22 April 2012

Behind the T-walls: Swords of Qādisiyyah

Today, after nearly 8 months here, I finally got the chance to visit this famous landmark in Iraq --  

This monument seems to have many names: The Victory Arch, Swords of Qādisīyah, The Hands of Victory, but around here, it's most commonly known as The Crossed Swords. After my meeting in the IZ ended today a little earlier than expected, we finally got a chance to go down the road so that I could get a view of these myself, and cross another item off the list of things to see in Baghdad.

Commissioned in 1986, these arches were to commemorate Iraq's victory in the Iran-Iraq war. The war didn't end, however, for two more years. There are two sets of crossed swords, each pair located at either end of a parade ground near where the Museum of Gifts to the President once stood, near the Presidential Complex, along with the reviewing stand where Saddam would view the Republican Guard; where he was seen in those infamous images firing a rifle into the air. As we drove back, I also noticed that we passed the Tomb of the Unknown Soldier, which, if I were allowed to see it at night, sounds like it looks pretty cool.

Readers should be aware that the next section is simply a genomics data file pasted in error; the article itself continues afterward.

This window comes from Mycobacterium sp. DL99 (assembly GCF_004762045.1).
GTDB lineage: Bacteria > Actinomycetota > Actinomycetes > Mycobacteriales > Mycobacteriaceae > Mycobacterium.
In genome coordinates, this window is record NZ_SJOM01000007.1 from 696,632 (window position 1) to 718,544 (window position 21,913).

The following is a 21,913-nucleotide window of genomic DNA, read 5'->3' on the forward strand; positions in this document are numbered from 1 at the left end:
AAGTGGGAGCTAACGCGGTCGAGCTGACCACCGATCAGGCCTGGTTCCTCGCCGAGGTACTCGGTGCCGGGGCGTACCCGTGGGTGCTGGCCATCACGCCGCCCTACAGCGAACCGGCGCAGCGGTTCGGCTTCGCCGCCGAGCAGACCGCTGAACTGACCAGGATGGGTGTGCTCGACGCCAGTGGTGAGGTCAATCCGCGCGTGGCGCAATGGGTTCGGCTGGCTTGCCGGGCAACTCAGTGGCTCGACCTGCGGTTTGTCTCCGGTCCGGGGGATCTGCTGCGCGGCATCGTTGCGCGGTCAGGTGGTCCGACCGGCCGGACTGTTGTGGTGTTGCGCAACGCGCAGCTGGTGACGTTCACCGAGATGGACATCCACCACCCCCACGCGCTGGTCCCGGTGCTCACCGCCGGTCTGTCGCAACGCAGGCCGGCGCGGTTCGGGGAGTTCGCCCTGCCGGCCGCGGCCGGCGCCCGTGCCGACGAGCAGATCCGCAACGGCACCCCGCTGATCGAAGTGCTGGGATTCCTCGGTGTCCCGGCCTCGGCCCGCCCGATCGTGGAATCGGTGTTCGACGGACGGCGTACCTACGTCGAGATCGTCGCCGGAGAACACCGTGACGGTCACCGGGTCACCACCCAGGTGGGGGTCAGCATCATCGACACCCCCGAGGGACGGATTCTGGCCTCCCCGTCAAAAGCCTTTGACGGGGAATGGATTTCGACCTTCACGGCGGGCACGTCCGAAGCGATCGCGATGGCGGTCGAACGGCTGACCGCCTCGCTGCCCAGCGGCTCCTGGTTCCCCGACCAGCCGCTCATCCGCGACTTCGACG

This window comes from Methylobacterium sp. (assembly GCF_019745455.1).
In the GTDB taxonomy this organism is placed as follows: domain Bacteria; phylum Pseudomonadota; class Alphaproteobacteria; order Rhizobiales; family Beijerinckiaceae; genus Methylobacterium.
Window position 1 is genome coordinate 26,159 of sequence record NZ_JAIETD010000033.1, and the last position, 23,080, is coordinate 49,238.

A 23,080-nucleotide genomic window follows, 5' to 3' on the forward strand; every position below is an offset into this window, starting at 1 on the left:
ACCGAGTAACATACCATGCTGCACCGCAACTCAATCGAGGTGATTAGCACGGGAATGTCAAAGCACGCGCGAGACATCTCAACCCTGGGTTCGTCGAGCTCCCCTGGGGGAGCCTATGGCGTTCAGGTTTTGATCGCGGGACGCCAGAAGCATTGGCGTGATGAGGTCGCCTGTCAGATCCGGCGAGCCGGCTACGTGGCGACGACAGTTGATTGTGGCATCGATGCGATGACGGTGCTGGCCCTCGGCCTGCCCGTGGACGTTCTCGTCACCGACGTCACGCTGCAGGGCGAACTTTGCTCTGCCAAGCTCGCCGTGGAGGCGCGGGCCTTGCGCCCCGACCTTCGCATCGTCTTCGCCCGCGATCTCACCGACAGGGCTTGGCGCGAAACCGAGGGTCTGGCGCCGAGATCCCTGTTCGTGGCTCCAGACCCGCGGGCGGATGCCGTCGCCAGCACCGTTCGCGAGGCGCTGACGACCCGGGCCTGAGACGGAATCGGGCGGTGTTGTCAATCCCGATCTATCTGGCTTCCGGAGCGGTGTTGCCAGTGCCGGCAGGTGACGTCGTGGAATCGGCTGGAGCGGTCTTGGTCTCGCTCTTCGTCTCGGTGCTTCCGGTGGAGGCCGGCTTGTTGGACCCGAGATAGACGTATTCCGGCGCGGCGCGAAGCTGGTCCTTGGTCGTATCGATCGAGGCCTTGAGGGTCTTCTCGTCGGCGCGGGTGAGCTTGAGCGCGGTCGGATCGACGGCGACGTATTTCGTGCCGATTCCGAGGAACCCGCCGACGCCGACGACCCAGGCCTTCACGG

According to Wikipedia, the blades are made of stainless steel and weigh 24 tons each. Our security team told me today that they were made from the guns and tanks of the dead from the war.

An interesting fact is that all of the hands are right hands. The sculptor took impressions of Saddam's right hand and forearm, and cast them in bronze to use as the basis of the monument. When the original sculptor died, I read that his replacement also added an impression of Saddam's thumbprint onto the casts. 

One thing that you can't see is just underneath the swords: there are a bunch of military helmets (now painted yellow) that are supposedly those of Iranian soldiers. Though this monument is just one of many representing the grotesque narcissism of Saddam Hussein, it's still a testament to Iraq's history - both of the Iran- Iraq war, and to the time of Saddam. The historian in me is glad that the 2007 efforts to dismantle the monument were unsuccessful, and that the swords remain a place that you can visit (sort of).

1 comment:

Jeffry Pike said...


How can I contact you about using one of these images of the "Hands of Victory" for a video I am creating?

Thank you,